Welcome to Trailer Park Tuesday, a showcase of new book trailers and, in a few cases, previews of book-related movies.
an unabashed fan of Josh Weil's first book, The New Valley, a collection of three novellas. As I said in this review, “the writing is tight, complex and wholly original. Symbolism marries Syntax and they have beautiful children.” The New Valley came out from Grove (my publisher) in 2009 and I waited impatiently, through the radio silence and the cricket chirps, for Josh to bring out another book. Through the Weil-less years, I would return every so often to The New Valley, open it at random and read a few paragraphs to console myself that when the time finally came for his next book, I would not be disappointed. Ladies and gentlemen, that day is now upon us and, after reading the first few pages of his debut novel, The Great Glass Sea, I can tell you that Josh Weil does not disappoint. One sip from its opening paragraphs will tell you that we're in for a real treat in this “epic tragedy of brotherly love...swathed in all the magic of Russian folklore and set against the dystopian backdrop of an all-too-real alternate present.”
Always the island had been out there, so far out over so much choppy water, far beyond the last gray wave, the groaning ice when there was ice, the fog when there was fog, so distant in the middle of such a huge lake that, for their first nine years, Nizhi—that church made of its tens of thousands of wooden pegs, each one as small as a little boy’s finger bones; those woodshingled domes like tops upended to spin their points on the floor of the sky; the priests’ black robes snapping in the wind, their beards blowing with the clouds, their droning ceaseless as the shore-slap waves—all might have been just another fairy tale that Dyadya Avya told.In the trailer for the book, Weil explains the genesis for the novel, which began with his upbringing (his mother's family is from Russia) when he grew up dancing folk dances and studying the Russian language (starting in seventh grade!). He says he's always been interested in fables, folk tales and magic realism and the way that those elements can “open up a story and add different layers.” Driving the novel forward is a “deeply felt” love story between two brothers--a reflection of Weil's relationship with his own brother. I hope you'll join me in making The Great Glass Sea one of the must-reads of this year. And if you're lucky enough to live near one of the cities Josh will be visiting on his book tour, please be sure to stop in and give a listen to what he has to say.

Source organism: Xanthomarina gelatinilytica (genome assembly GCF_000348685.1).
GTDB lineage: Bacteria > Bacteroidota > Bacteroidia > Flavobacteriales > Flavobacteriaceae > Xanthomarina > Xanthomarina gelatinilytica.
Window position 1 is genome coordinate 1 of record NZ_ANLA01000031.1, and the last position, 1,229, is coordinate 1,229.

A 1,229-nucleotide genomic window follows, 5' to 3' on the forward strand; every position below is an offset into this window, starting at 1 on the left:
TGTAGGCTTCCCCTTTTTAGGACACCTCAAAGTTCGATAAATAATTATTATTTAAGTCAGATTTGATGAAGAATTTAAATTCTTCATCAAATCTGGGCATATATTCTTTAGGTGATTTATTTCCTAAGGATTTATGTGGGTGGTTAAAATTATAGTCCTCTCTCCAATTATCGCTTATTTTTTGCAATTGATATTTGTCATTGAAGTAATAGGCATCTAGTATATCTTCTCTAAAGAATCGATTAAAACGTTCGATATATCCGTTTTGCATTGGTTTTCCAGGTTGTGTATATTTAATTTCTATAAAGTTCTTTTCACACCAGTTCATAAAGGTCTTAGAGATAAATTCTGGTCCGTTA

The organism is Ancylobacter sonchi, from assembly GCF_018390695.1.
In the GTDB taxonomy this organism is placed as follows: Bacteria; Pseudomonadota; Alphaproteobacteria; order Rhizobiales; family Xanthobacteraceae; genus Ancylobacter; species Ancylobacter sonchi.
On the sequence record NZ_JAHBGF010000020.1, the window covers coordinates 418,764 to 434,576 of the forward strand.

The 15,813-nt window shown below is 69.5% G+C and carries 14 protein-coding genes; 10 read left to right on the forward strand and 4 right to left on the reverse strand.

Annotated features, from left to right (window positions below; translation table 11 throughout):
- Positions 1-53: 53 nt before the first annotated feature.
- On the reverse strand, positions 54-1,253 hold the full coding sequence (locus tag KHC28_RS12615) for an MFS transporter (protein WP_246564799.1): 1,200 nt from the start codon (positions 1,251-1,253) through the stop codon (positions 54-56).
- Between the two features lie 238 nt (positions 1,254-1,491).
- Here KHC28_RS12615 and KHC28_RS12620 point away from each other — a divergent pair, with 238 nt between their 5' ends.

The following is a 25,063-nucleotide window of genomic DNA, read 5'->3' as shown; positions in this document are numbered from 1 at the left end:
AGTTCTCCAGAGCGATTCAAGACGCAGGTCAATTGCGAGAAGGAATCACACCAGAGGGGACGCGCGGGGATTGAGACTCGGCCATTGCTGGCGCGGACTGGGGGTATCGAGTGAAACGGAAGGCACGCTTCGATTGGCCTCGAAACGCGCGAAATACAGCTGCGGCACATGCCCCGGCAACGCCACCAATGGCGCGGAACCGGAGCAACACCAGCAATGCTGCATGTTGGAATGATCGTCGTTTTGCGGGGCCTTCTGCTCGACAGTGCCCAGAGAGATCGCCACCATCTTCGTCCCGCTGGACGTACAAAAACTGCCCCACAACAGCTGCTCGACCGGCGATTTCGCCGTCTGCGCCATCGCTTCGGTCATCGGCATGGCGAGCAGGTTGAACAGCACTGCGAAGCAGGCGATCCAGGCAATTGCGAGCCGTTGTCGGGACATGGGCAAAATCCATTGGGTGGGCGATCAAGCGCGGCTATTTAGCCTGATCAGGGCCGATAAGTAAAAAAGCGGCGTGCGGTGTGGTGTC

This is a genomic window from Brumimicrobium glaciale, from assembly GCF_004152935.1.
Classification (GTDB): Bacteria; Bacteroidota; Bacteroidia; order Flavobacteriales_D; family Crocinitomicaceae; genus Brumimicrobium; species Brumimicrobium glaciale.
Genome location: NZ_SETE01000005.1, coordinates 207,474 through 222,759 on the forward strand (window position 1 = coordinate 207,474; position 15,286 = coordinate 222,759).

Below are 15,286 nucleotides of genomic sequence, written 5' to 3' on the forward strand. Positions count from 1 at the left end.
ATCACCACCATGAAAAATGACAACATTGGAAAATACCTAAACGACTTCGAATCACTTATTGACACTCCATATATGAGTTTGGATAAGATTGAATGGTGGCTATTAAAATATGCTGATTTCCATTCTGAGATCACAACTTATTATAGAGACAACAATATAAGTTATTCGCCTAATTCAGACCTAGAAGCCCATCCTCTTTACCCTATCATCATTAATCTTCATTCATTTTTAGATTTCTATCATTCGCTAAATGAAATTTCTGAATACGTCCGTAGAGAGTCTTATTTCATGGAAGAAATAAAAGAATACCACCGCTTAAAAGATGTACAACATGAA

And then one day when the lake ice had broken and geese had come again, two brothers, twins, stole a little boat and rowed together out towards Nizhi...
“Into the lake,” Dima said.
“To hunt the Chudo-Yudo,” Yarik said.
“Until they found it.”
“And killed it.”
They were ten years old—Dimitryi Levovich Zhuvov and Yaroslav Levovich Zhuvov—and they had never been this far out in the lake, this lost, this on their own. Around them the water was wide as a second sky, darkening beneath the one above, the rowboat a moonsliver winking on the waves. In it, they sat side by side, hands buried in the pockets of their coats, leaning slightly into each other with each sway of the skiff.
“Or maybe it came up,” Dima said, “and crushed the boat.”
“And they drowned,” Yarik said.
“Or,” Dima said, “it ate them.”
They grinned, the same grin at the same time, as if one’s cheeks tugged the other’s lips.
“Or,” Yarik started.
And Dima finished, “They died.”
They went quiet.
The low slap of lakewater knocking the metal hull. The small sharp calls of jaegers: black specs swirling against a frostbitten sky. But no wood blades clacking at the rowboat’s side. No worn handles creaking in the locks. Hours ago, they had lost the oars.
They were losing last light now. Their boat had drifted so far into Lake Otseva’s center that they could no longer make out the shore. But there was the island. All their lives it had been somewhere beyond the edge of sight, and now they watched it: far gray glimpse growing darker, as if the roots of its unknown woods were drawing night up from the earth.